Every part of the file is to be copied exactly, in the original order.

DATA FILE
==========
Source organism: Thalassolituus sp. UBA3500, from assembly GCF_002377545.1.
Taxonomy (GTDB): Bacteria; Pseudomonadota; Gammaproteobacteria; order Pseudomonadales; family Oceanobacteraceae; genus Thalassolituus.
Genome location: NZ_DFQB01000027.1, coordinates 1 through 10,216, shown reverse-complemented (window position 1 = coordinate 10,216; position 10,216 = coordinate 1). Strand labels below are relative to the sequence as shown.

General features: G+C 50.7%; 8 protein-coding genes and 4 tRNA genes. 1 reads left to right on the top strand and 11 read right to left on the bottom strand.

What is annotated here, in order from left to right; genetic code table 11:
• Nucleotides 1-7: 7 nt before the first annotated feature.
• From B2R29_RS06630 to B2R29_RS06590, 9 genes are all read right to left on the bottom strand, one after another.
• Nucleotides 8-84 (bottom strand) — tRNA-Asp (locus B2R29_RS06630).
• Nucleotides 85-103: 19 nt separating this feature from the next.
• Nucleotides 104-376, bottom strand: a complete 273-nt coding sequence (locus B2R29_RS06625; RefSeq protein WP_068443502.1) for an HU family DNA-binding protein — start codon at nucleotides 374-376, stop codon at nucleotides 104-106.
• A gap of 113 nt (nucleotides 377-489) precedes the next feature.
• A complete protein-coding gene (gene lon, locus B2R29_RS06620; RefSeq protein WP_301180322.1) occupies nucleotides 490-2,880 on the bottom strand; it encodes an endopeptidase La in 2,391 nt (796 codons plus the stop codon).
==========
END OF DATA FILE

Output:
Source organism: Thalassolituus sp. UBA3500, from assembly GCF_002377545.1.
Taxonomy (GTDB): Bacteria; Pseudomonadota; Gammaproteobacteria; order Pseudomonadales; family Oceanobacteraceae; genus Thalassolituus.
Genome location: NZ_DFQB01000027.1, coordinates 1 through 10,216, shown reverse-complemented (window position 1 = coordinate 10,216; position 10,216 = coordinate 1). Strand labels below are relative to the sequence as shown.

General features: G+C 50.7%; 8 protein-coding genes and 4 tRNA genes. 1 reads left to right on the top strand and 11 read right to left on the bottom strand.

What is annotated here, in order from left to right; genetic code table 11:
• Nucleotides 1-7: 7 nt before the first annotated feature.
• From B2R29_RS06630 to B2R29_RS06590, 9 genes are all read right to left on the bottom strand, one after another.
• Nucleotides 8-84 (bottom strand) — tRNA-Asp (locus B2R29_RS06630).
• Nucleotides 85-103: 19 nt separating this feature from the next.
• Nucleotides 104-376, bottom strand: a complete 273-nt coding sequence (locus B2R29_RS06625; RefSeq protein WP_068443502.1) for an HU family DNA-binding protein — start codon at nucleotides 374-376, stop codon at nucleotides 104-106.
• A gap of 113 nt (nucleotides 377-489) precedes the next feature.
• A complete protein-coding gene (gene lon, locus B2R29_RS06620; RefSeq protein WP_301180322.1) occupies nucleotides 490-2,880 on the bottom strand; it encodes an endopeptidase La in 2,391 nt (796 codons plus the stop codon).